We live in a world where almost everything we do leaves a digital footprint. We use our phones to help us find where we’re going, pick a restaurant for dinner, find a doctor, read the news, shop online, and a million other things. Then we tell our friends about those things via text, email, and social media. As we type in all these queries and messages, our phones learn what words we plan to use and fix our errors as we go. While auto-correct can lead to some funny accidents, it can alse lead to a criminal conviction. That’s where digital forensics comes in.
When defending a white-collar crime case, attorneys know that the prosecution is going to investigate every angle of the incident and of the defendant. The crime isn’t just what occurred and who did it, the crime is also who knew about it, when they knew about it, did they plan for it and what did they say or do after the crime occurred. The digital world is an avenue into this important information. Actually, the digital world is more like multiple 6-lane highways with multiple exits, entrances and paths to this information. On top of that, law enforcement is typically ahead of the curve when it comes to discovering how to use digital evidence to tell the tale of a crime.
Let me give you an example of how a very common attribute of our digital lives was used in an uncommon way for a criminal matter. Everyone is familiar with auto-correct? It is that function which corrects your spelling mistakes (or changes them to a word you didn’t embarrassingly expect). The other part of auto-correct is that it allows you to save uncommon words, usually names, to prevent them from being changed. Seems harmless, right? Well, in one case, it wasn’t. The case involved an individual accused of insider trading. His alibi went so far as to say that the person from whom he allegedly acquired the insider information was someone he had never met. The information supplier, however, had an unusually spelled name. In examining the defendant’s computer, it was found that he had saved this name in his auto-correct database, so it would never be altered to something else.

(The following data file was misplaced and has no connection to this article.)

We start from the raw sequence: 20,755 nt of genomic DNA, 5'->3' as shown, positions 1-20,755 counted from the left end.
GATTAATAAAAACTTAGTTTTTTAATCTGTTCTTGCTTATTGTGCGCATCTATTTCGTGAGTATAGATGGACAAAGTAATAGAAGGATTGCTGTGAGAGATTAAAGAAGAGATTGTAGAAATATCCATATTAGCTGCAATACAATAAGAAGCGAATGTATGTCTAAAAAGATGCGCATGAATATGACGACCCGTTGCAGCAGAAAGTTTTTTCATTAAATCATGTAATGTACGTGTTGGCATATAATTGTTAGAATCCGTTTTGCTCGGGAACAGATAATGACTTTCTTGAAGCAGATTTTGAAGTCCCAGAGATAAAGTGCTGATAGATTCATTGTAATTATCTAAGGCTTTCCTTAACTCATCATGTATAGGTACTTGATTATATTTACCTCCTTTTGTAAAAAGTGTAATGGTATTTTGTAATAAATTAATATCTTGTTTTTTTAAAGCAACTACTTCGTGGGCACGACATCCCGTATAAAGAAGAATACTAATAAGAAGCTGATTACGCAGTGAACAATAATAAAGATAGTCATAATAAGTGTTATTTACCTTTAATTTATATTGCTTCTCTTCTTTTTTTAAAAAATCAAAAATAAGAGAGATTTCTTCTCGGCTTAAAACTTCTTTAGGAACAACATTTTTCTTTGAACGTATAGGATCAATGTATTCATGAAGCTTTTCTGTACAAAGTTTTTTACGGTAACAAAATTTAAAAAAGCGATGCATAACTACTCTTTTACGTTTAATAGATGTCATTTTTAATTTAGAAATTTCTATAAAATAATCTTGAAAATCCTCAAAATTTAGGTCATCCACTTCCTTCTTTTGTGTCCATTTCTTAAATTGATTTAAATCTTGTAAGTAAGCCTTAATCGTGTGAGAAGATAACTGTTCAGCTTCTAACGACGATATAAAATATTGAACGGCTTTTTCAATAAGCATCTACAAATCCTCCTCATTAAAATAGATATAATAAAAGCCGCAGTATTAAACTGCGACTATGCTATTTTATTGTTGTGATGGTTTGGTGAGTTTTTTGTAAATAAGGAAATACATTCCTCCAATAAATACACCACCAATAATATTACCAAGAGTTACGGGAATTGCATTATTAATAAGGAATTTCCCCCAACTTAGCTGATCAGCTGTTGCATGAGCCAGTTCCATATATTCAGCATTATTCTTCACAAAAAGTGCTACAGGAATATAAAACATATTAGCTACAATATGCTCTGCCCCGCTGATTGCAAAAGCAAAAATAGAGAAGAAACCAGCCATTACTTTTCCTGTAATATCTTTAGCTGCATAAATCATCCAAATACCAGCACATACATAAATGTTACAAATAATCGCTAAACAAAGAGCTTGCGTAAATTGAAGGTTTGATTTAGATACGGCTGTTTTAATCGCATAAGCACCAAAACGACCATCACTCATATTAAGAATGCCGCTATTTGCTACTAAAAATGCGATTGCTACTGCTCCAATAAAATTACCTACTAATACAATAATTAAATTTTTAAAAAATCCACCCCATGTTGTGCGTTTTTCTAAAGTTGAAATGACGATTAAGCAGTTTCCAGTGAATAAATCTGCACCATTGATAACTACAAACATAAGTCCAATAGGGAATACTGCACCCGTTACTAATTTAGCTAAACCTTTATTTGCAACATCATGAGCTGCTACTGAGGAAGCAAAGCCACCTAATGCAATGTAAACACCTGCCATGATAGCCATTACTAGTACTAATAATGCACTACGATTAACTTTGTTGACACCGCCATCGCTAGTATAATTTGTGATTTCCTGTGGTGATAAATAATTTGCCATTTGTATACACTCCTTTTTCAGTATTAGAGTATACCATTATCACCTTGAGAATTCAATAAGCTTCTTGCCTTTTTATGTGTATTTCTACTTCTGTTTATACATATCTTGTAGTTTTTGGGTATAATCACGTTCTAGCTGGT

The above is just one example of digital evidence used in a white-collar crime case. There are a host of others. But usually the defense attorney in a case like this isn’t too interested in finding all the good and bad about their client as they may be more interested in combating all the “bad” that the prosecution is going to dig up. It is in this area that digital forensics can be most helpful.
Discovery provided by the prosecution consists of documents, emails, etc. It is the defense attorney’s job to piece that discovery together to understand how it is going to be used. Pretty easy when you are talking about words written by a human being in the form of letters, memos or otherwise. Pretty difficult, though, when you are talking about “word” written by a computer.
When presented with discovery from the prosecution that provides information on Jumplists, LNK files, Shellbags, browser history and the Windows Registry, are you going to understand what that means and how the prosecution is going to use it? Probably not, but that is where the digital forensic expert comes in. They can read and interpret that data, understand what it means, understand what type of timeline of activity is being put together and understand what these computer words can say about the defendant.
Digital Forensics can also be used to determine the source of a cybersecurity breach. If you believe you may have been the victim of an attack, or need an investigation into digital activities, Great Lakes Computer corporation can help.